Obama, just let it go! The people can’t even comprehend the amount of debt we are taking on, and we’ve got to stop the spending. I know it must be enjoyable to spend other people’s money, but just understand all this debt has to be paid sometime in the future. The government just needs to get out of the way and let free enterprise work, which of course liberals don’t believe will happen.

StJ

February 24th, 2010
10:12 pm

“Free enterprise” is blasphemy to Obama, Reid, Pelosi, and their ilk. The real objective here is *government control* and the resultant lock on power it will create. After all, who’s going to bite the hand that feeds them by voting against the people who are giving them more entitlements? (Especially in a climate where jobs are scarce, and jobs with good pay and benefits are scarcer still, for those who even want to work in the first place.)

This is the most anti-business, anti-freedom administration ever to assume power in the history of this country…bar none.

LA

February 24th, 2010
10:29 pm

“Barack Obama as Indiana Jones?”

But Indiana Jones actually had experience.

LA

February 24th, 2010
10:31 pm

Patients ‘routinely neglected’ at NHS hospital where hundreds died in squalor

Not a single official has been disciplined over the worst-ever NHS hospital scandal, it emerged last night.

Up to 1,200 people lost their lives needlessly because Mid-Staffordshire NHS Trust put government targets and cost-cutting ahead of patient care.

Read more: http://www.dailymail.co.uk/news/article-1253438/Mid-Staffordshire-NHS-hospital-routinely-neglected-patients.html#ixzz0gW0vXvwf

LA

February 24th, 2010
10:32 pm

More socialist government health care……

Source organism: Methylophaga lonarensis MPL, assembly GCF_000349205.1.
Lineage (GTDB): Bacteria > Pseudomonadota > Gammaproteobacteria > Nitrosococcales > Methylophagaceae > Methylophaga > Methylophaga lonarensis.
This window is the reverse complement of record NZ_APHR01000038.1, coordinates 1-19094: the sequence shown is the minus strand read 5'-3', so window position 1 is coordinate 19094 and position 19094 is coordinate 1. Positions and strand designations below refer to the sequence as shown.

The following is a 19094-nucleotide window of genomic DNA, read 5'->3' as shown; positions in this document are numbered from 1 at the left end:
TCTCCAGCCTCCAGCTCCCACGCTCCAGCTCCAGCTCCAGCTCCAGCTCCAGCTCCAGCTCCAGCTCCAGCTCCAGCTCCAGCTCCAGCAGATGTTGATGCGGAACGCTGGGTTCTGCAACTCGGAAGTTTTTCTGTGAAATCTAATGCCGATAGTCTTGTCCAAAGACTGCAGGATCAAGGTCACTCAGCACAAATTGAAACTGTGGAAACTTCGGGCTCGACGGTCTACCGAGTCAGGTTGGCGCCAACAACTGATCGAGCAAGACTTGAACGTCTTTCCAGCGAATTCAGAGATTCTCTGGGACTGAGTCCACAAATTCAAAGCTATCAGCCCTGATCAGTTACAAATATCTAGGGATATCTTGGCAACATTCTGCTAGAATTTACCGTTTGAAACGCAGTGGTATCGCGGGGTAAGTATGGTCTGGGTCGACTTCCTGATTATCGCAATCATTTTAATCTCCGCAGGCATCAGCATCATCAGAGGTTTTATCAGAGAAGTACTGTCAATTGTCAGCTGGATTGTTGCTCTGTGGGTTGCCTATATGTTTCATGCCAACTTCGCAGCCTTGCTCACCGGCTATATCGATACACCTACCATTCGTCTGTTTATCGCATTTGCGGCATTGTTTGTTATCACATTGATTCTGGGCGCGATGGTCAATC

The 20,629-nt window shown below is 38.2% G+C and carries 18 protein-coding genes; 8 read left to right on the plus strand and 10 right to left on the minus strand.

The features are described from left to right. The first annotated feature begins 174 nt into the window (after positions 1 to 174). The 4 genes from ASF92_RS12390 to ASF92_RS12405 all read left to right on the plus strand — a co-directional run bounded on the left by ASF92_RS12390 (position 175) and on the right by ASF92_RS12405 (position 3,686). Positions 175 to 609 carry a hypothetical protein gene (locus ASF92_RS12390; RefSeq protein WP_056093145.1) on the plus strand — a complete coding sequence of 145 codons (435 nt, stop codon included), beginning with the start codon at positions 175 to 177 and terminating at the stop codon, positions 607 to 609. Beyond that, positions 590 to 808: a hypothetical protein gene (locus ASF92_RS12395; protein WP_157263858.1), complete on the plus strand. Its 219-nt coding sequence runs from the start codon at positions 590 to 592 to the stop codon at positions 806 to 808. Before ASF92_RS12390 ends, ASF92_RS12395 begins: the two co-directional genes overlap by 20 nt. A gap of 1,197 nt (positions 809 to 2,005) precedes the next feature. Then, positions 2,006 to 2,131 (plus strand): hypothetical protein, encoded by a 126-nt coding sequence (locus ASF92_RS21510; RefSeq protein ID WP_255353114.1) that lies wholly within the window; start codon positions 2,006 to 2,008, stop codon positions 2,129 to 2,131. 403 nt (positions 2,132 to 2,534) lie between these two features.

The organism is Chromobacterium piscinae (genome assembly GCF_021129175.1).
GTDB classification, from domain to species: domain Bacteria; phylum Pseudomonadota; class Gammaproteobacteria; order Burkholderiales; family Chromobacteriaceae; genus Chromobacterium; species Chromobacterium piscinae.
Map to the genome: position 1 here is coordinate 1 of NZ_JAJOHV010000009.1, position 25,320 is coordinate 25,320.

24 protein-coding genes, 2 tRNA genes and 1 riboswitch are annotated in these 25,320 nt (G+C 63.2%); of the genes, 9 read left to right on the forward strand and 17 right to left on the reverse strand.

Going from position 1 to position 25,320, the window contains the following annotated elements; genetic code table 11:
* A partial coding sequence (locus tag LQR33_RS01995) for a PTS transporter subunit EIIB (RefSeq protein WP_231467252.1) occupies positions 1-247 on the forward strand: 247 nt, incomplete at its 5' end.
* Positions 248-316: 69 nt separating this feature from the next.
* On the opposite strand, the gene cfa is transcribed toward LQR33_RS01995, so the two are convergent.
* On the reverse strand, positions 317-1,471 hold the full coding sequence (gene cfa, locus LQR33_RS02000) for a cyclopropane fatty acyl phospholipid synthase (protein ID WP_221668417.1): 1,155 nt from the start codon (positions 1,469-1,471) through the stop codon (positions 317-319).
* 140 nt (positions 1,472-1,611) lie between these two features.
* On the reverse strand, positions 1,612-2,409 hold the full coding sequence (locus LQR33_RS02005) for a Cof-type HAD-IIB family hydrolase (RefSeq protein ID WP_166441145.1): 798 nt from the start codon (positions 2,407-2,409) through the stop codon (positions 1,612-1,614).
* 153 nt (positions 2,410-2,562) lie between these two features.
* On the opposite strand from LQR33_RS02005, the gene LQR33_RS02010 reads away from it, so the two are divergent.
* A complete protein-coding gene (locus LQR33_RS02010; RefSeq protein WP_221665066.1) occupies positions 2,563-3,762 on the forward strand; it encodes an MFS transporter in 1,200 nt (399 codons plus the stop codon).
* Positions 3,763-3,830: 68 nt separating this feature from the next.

Stafford Hospital caused ‘unimaginable suffering’

Patients were routinely neglected or left “sobbing and humiliated” by staff at an NHS trust where at least 400 deaths have been linked to appalling care.

http://www.timesonline.co.uk/tol/life_and_style/health/article7039285.ece

LA

February 24th, 2010
10:32 pm

Pa. abortion doctor’s license suspended after raid

Federal agents raided a clinic where abortions are performed and found “deplorable and unsanitary” conditions, including blood on the floor and parts of aborted fetuses in jars, according to the state agency that shut it down and suspended the license of the doctor in charge.

In the order suspending Dr. Kermit Gosnell’s license, the Pennsylvania Department of State’s Board of Medicine said investigators found numerous health and safety risks at Gosnell’s abortion and pain-management clinic, including a preoperative and recovery area that consisted of several recliners grouped together.

http://apnews.myway.com/article/20100224/D9E28RNO0.html

LA

February 24th, 2010
10:34 pm

Kyle, is it just me or do you also think that Obama is committing suicide for the democrat party?

The American People

February 24th, 2010
10:58 pm

Obama is awful! Down with Dems in 2K10!!

Allen

February 24th, 2010
11:33 pm

Kyle, I simply don’t understand how the portrayal of Democrats as hanging from a cliff squares with legislative reality. At this time, the House can simply pass the Senate bill into law. The door is wide open. (Whether the Dems can walk through is an open question)

The unpopularity of the bill seems to be a large concern for you. It appears, then, that you have an argument against representative government. When public support turned against the wars in Iraq and Afghanistan, or polls showed that people would prefer the Bush tax cuts be devoted to deficit reduction, should the Congress have acquiesced? Public opinion is important, but I would deem this position radical.

And I’m not sure I’d grant the premise (reform = unpopular) as quite so axiomatic in the first place.

Audrey in Georgia

February 25th, 2010
12:24 am

Start over and start from scratch is what slow learners, quitters and republicans want.
Democrats stay in the game, stay the course and keep fighting to get health care reform done.

Joel Edge

February 25th, 2010
6:23 am

I was under the impression that the legal requirement for everyone to buy insurance would lower the costs. Why the price controls?

Independent

February 25th, 2010
6:38 am

Hannity is always wrong…there was an unfortunate death at Seaworld due to a killer whale. In your narrow world of Dems and Obama, perhaps you should propose a federal agency for Animal Trainers and Wild Species Held in Captivity. You could regulate which animals can be held captive and the training of the trainers. You could unionize both the animals and the trainers. All government is good, bigger government is better, complete government control is best.